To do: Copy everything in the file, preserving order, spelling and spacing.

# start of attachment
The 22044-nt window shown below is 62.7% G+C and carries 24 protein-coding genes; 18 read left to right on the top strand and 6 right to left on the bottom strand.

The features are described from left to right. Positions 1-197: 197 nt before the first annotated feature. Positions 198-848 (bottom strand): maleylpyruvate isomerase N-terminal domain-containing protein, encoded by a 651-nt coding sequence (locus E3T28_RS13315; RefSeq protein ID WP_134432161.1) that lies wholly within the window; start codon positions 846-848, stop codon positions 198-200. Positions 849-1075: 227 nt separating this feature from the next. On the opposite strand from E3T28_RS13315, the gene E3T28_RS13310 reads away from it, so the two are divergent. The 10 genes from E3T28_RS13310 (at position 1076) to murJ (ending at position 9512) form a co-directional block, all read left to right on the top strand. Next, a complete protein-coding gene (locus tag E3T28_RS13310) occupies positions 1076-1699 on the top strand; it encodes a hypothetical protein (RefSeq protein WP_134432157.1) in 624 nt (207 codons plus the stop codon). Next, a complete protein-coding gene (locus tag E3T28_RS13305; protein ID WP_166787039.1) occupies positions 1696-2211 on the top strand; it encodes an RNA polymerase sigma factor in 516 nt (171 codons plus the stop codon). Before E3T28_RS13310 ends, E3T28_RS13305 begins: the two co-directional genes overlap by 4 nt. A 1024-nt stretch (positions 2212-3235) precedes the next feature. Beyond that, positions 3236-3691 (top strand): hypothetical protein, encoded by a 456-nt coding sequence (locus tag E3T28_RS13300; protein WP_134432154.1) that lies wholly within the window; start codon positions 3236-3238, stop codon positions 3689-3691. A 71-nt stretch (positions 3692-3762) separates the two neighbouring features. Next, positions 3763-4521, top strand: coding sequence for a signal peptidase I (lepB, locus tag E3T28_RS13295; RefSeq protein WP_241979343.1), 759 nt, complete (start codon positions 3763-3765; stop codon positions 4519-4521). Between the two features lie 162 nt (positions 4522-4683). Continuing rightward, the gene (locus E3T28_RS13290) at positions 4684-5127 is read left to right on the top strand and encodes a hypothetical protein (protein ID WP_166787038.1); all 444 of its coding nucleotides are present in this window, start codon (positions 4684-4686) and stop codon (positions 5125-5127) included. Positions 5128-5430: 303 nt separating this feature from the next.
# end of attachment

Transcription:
The 22044-nt window shown below is 62.7% G+C and carries 24 protein-coding genes; 18 read left to right on the top strand and 6 right to left on the bottom strand.

The features are described from left to right. Positions 1-197: 197 nt before the first annotated feature. Positions 198-848 (bottom strand): maleylpyruvate isomerase N-terminal domain-containing protein, encoded by a 651-nt coding sequence (locus E3T28_RS13315; RefSeq protein ID WP_134432161.1) that lies wholly within the window; start codon positions 846-848, stop codon positions 198-200. Positions 849-1075: 227 nt separating this feature from the next. On the opposite strand from E3T28_RS13315, the gene E3T28_RS13310 reads away from it, so the two are divergent. The 10 genes from E3T28_RS13310 (at position 1076) to murJ (ending at position 9512) form a co-directional block, all read left to right on the top strand. Next, a complete protein-coding gene (locus tag E3T28_RS13310) occupies positions 1076-1699 on the top strand; it encodes a hypothetical protein (RefSeq protein WP_134432157.1) in 624 nt (207 codons plus the stop codon). Next, a complete protein-coding gene (locus tag E3T28_RS13305; protein ID WP_166787039.1) occupies positions 1696-2211 on the top strand; it encodes an RNA polymerase sigma factor in 516 nt (171 codons plus the stop codon). Before E3T28_RS13310 ends, E3T28_RS13305 begins: the two co-directional genes overlap by 4 nt. A 1024-nt stretch (positions 2212-3235) precedes the next feature. Beyond that, positions 3236-3691 (top strand): hypothetical protein, encoded by a 456-nt coding sequence (locus tag E3T28_RS13300; protein WP_134432154.1) that lies wholly within the window; start codon positions 3236-3238, stop codon positions 3689-3691. A 71-nt stretch (positions 3692-3762) separates the two neighbouring features. Next, positions 3763-4521, top strand: coding sequence for a signal peptidase I (lepB, locus tag E3T28_RS13295; RefSeq protein WP_241979343.1), 759 nt, complete (start codon positions 3763-3765; stop codon positions 4519-4521). Between the two features lie 162 nt (positions 4522-4683). Continuing rightward, the gene (locus E3T28_RS13290) at positions 4684-5127 is read left to right on the top strand and encodes a hypothetical protein (protein ID WP_166787038.1); all 444 of its coding nucleotides are present in this window, start codon (positions 4684-4686) and stop codon (positions 5125-5127) included. Positions 5128-5430: 303 nt separating this feature from the next.